I am a current PhD candidate at the Centre for the Study of the Renaissance at Warwick (2020-2024), co-supervised by Dr. Jonathan Davies and Prof. Ingrid De Smet. In 2017 I was awarded a First-class BA Honours degree in History at University of Warwick, specifically in the Italian Renaissance stream offered by Warwick where I took Italian classes and spent a term abroad in Venice. I was then awarded a Distinction in my MA History degree at University of Manchester in 2018.
My doctoral project, ‘Laughter and Violence in the Italian Renaissance: The Physical and Emotional Abuse of the beffa’, is funded by Midlands4Cities and investigates the violent culture of the Italian Renaissance through the analysis of the beffa. This was a cruel practical joke that was enjoyed and laughed at by many contemporaries while also physically and emotionally abusive. My interest in the beffa originated from my master’s dissertation at Manchester, ‘Cruel Jokes, Friendship and Masculinity: A Cultural History of the Early Modern Italian Courts’, which examined what the beffa could reveal about elite male sociability, masculine values, and the sinister nature of the Italian courts.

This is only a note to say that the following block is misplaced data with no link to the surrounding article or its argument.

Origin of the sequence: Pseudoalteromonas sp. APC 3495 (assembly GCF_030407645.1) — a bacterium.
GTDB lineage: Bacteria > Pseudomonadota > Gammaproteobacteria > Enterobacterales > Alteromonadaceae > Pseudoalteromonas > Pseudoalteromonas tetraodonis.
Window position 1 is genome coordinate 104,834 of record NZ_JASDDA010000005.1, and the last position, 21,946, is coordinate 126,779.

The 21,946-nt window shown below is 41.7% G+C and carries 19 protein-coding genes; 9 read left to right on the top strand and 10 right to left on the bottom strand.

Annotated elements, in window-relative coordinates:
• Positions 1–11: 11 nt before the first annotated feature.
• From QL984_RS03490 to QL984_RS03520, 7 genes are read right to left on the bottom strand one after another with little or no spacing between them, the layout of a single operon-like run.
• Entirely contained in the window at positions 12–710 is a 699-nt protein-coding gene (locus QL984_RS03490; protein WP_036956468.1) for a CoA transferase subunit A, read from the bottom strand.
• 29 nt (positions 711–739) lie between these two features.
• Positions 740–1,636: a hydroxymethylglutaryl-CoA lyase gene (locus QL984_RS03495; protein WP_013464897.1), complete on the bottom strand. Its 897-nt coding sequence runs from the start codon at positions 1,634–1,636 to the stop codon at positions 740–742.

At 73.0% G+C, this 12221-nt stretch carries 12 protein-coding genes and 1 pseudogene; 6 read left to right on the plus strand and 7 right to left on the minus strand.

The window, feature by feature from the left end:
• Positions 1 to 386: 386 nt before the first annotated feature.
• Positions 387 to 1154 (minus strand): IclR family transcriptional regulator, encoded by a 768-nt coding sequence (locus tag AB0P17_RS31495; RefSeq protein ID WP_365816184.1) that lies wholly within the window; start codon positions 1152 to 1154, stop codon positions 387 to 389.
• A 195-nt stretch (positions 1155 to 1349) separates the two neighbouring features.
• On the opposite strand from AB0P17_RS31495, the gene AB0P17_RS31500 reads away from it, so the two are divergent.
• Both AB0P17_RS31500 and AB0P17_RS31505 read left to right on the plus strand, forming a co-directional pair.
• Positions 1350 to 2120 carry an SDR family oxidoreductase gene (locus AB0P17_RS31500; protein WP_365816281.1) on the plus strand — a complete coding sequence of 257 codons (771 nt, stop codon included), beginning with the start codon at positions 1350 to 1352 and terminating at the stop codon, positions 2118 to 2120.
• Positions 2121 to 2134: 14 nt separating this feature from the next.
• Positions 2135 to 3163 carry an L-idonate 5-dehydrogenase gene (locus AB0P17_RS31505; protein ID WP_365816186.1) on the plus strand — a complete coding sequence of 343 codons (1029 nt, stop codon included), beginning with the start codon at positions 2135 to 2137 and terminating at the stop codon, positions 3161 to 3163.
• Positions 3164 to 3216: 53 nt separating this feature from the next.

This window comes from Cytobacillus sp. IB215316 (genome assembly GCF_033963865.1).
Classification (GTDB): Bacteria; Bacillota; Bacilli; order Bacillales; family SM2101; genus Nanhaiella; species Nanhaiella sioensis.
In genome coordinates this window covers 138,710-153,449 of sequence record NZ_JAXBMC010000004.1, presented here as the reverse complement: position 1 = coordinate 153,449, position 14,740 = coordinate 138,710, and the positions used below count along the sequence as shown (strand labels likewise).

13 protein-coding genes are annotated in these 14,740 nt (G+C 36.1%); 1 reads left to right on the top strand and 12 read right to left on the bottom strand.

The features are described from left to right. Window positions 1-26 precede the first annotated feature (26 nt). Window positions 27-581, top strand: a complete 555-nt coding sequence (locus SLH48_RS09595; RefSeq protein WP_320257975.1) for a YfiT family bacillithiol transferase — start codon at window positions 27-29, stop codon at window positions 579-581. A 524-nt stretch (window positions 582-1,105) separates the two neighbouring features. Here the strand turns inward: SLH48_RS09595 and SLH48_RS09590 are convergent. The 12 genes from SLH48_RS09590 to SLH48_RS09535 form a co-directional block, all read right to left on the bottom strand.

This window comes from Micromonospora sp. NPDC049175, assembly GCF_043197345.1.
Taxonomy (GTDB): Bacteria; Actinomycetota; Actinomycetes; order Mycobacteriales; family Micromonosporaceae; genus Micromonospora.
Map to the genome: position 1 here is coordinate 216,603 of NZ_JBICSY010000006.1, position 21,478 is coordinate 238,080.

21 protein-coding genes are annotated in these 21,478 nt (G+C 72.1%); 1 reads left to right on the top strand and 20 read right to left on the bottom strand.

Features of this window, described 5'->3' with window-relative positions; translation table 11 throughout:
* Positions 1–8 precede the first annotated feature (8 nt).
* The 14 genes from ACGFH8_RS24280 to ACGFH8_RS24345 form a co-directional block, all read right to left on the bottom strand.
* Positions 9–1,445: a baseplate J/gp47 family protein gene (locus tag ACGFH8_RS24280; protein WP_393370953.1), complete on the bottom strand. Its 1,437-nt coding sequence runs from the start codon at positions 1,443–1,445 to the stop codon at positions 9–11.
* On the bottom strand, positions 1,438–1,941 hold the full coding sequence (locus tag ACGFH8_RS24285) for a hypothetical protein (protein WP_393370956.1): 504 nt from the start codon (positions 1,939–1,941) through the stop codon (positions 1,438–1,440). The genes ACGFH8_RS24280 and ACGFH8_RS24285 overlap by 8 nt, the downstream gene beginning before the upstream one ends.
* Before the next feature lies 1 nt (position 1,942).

This current project provides the opportunity to examine the beffa more substantively, particularly its relation to violence and to incorporate other variables such as women and men of lower classes. I am interested in Bologna and Venice as case studies and in methods from cultural history, microhistory, and the history of emotions. I will be particularly looking at instances of the beffa in judicial records, works of literature, cheap print, art, and architecture, to gain a broader understanding of how laughter and violence intertwined in this culture and what this can reveal about their values, practices, interpersonal interactions, etc.